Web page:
Feeling Real Frolic

In the hip-hop world, Houston and New York are among the bigger scenes known for mixtapes--CD-Rs in which rappers perform over unlicensed samples to get their name out and make a quick buck. So at last May's Conspiracy Radio Music Awards, recognizing the best in Dallas rap, I was intrigued to find a "Best Mixtape" category." I asked a few performers at the show: How does the Dallas scene compare?

Minutes later, I held a huge stack of local hip-hop mixes in my hands. Unfortunately, most of those were stolen when I hid them in a corner while using the restroom. (Thanks, guys.)

So I put out an open call to rappers at dfwhiphop.com, the scene's biggest Internet meeting ground, and asked for help restocking my losses. Sadly, the turnout was paltry, in spite of repeated attempts to get the online community riled up. Five mixes showed up in all, and they ranged from solid (Bavu Blakes' Blazing Saddles) to shameful (Sho's The Undisputed Champ). Fortunately, two stood out as worthwhile introductions to what the local mixtape scene has to offer.

Various: Texas Hip Hop Massacre

Nice Drop Dallas Observer favorite Tahiti drops two of his best tracks, "Hip-Hop Vs. Rap" and "The Birth of Whack," which alone make this compilation worth a grab, but even better is the opening, the hottest track to yet combine locals Bavu Blakes and Money Waters. "Play the Role" attacks overhyped down-South rappers with a balance of street cred and sharp wit, as Waters spits, "Hell, I been through struggles just like any other Texas boy, I'm seekin' currency cuz I'm currently unemployed."

Then there's Voice Rock, hidden in the dead center of the compilation but bringing the most confident flow to the disc. His "Voice Rock for President" has a sparse, old-school breakbeat set off by horn blasts, and he drops Jurassic 5-leaning rhymes like, "Miss, please could you strip like Gaza, put up your Dukes of Hazzard, puffin' grass at Dealey Plaza."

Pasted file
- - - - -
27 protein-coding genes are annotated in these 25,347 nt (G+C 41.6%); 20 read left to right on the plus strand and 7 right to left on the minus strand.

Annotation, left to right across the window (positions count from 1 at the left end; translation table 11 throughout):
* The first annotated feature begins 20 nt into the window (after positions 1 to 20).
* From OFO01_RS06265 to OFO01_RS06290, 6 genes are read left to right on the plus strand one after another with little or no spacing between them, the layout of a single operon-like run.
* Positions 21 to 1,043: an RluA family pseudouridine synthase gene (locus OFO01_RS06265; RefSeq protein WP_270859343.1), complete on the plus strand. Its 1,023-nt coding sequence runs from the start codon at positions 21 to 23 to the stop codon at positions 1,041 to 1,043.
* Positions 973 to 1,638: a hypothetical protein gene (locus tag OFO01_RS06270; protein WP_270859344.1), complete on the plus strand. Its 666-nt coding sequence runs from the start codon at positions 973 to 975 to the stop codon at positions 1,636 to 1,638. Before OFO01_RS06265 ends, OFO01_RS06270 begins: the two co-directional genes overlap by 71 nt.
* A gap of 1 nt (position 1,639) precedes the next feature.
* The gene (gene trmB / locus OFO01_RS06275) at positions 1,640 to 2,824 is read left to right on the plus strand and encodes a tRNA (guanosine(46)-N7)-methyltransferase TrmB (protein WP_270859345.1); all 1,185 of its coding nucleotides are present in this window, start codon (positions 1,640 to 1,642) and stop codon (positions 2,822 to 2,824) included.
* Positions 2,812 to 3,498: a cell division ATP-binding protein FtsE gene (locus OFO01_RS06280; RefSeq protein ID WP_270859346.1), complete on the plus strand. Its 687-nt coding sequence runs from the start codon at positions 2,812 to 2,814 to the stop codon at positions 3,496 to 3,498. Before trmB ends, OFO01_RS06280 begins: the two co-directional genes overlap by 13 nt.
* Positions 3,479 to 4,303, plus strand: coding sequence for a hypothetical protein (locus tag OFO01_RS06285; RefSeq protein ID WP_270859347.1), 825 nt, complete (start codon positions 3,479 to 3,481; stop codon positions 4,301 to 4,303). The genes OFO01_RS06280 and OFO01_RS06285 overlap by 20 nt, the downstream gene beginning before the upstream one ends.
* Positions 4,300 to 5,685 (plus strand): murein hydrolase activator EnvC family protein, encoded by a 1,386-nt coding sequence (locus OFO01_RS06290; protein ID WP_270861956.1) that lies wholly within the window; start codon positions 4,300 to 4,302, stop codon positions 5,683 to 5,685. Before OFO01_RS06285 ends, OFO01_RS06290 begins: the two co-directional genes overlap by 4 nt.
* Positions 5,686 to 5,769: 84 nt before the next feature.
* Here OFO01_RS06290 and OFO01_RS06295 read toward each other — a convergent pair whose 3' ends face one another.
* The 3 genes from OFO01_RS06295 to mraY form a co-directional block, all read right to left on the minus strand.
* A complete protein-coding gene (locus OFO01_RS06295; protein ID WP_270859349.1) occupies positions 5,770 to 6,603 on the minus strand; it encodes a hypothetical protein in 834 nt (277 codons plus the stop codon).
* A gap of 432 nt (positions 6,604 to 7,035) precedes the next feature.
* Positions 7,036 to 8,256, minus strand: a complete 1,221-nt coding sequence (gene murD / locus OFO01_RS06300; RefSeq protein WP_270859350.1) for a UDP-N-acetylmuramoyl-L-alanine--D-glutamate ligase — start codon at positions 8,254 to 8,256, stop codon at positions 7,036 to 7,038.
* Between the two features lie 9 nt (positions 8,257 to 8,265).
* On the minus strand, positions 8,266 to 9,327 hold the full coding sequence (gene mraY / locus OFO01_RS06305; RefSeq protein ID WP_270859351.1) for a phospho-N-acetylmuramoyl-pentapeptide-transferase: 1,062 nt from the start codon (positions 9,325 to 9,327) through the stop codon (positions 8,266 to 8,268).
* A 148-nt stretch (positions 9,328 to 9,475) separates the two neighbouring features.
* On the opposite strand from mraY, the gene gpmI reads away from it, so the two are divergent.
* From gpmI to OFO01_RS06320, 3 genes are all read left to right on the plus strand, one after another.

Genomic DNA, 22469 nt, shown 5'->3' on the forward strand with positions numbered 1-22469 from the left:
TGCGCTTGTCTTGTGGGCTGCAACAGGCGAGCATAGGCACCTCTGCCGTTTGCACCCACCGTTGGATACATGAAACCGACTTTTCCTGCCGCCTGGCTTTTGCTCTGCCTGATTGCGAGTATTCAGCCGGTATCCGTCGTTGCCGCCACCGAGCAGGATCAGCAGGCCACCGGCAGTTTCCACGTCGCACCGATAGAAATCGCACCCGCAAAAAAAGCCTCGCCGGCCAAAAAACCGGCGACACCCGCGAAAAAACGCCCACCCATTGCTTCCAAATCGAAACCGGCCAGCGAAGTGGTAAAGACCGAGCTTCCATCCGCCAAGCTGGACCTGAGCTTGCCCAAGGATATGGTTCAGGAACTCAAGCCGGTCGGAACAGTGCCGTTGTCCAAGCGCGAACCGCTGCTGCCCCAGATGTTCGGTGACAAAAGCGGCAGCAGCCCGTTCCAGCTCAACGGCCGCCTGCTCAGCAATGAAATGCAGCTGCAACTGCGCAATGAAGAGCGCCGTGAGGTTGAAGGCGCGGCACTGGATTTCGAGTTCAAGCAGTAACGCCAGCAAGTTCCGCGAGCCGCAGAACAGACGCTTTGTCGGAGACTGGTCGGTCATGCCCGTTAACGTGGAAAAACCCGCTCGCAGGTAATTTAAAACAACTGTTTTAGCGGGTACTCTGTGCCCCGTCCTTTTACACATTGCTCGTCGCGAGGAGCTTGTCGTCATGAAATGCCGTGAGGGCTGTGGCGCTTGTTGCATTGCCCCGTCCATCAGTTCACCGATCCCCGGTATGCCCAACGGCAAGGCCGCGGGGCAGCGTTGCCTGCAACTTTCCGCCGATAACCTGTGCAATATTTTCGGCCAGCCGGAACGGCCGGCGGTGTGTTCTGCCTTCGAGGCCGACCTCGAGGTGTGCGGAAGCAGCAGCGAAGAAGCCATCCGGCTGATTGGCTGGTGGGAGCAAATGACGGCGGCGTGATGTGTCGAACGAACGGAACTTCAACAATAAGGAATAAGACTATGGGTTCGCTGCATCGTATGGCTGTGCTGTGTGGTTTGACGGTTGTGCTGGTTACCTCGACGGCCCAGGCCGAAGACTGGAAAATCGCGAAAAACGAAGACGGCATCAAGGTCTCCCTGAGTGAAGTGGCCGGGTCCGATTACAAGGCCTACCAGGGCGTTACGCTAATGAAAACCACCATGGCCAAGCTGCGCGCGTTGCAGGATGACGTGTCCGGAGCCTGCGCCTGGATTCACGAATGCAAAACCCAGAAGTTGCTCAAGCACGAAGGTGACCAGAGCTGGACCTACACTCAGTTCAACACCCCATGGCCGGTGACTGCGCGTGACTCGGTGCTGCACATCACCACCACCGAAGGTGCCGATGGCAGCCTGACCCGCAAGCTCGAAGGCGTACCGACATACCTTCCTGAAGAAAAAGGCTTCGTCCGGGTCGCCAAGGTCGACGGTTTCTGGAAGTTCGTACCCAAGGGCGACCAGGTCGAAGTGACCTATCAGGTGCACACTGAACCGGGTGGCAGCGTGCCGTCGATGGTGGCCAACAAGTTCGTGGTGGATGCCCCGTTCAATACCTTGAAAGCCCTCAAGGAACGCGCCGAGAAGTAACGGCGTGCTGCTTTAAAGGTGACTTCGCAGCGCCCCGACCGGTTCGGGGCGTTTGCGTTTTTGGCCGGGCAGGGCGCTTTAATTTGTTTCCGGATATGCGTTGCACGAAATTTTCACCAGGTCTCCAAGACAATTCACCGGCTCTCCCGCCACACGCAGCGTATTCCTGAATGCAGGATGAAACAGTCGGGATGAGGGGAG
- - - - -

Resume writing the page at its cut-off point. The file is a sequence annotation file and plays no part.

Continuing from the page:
The rest is a mix of great (Deadicated brings some Definitive Jux flavor on "Not Love") and played-out (Cainam mimics Bloodhound Gang on "Beer Coaster," and Mes bores with Pimp My Ride references on "Fuck Yo Car"), but even with a few slip-ups, Massacre is still the most polished and legitimate introduction to the variety of Dallas hip-hop available. Many of these rappers perform at the Gypsy Tea Room this Saturday, and I'm guessing Money Waters, Voice Rock and Cainam will have a few copies of the disc on hand, too.

Versatile: 1st Verse, The Mixtape

Dmani Versatile wanted to make the right impression with his debut solo mixtape, and on opening track "Pass the Bottle," he doesn't just leave an impression--he leaves a mark as strong as if he had punched you in the face. The track's Eastern, RZA-leaning beat throws sitar, bongos, record scratches and booming bass at Versatile's unique, pimp-ready voice, and when he smoothly raps the lines, "Bartender, do you remember, that drink you made it was alcoholic or somethin', I can't quite recall it, I was drunk when I bought it, but it had a nigga feeling real frolic or somethin'," you can practically see women at the club throwing their asses at the Dallas MC.

The quality doesn't wane for the 40-minute run time, either, which says something for a disc that bucks a modern rap trend by including very few guest rappers. He's as tough on rival rappers ("There's something you gotsta know, I'm like a woman once a month--y'all can't stop the flow") as he is on himself ("I gotta be strong, I hate writing these songs, but this is my healing process, the only way I move on"), and the head-nodding production, if it's stolen, certainly doesn't sound like cheap, tacked-on, illegal sampling. Anyone who bumps a stereo while cruising on weekends needs this disc. No question.

This is only a fraction of the scene, so please send the best hip-hop mixes in town, current and old, to my attention at the Dallas Observer's P.O. Box for inclusion in the next mixtape round-up.

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sam Machkovech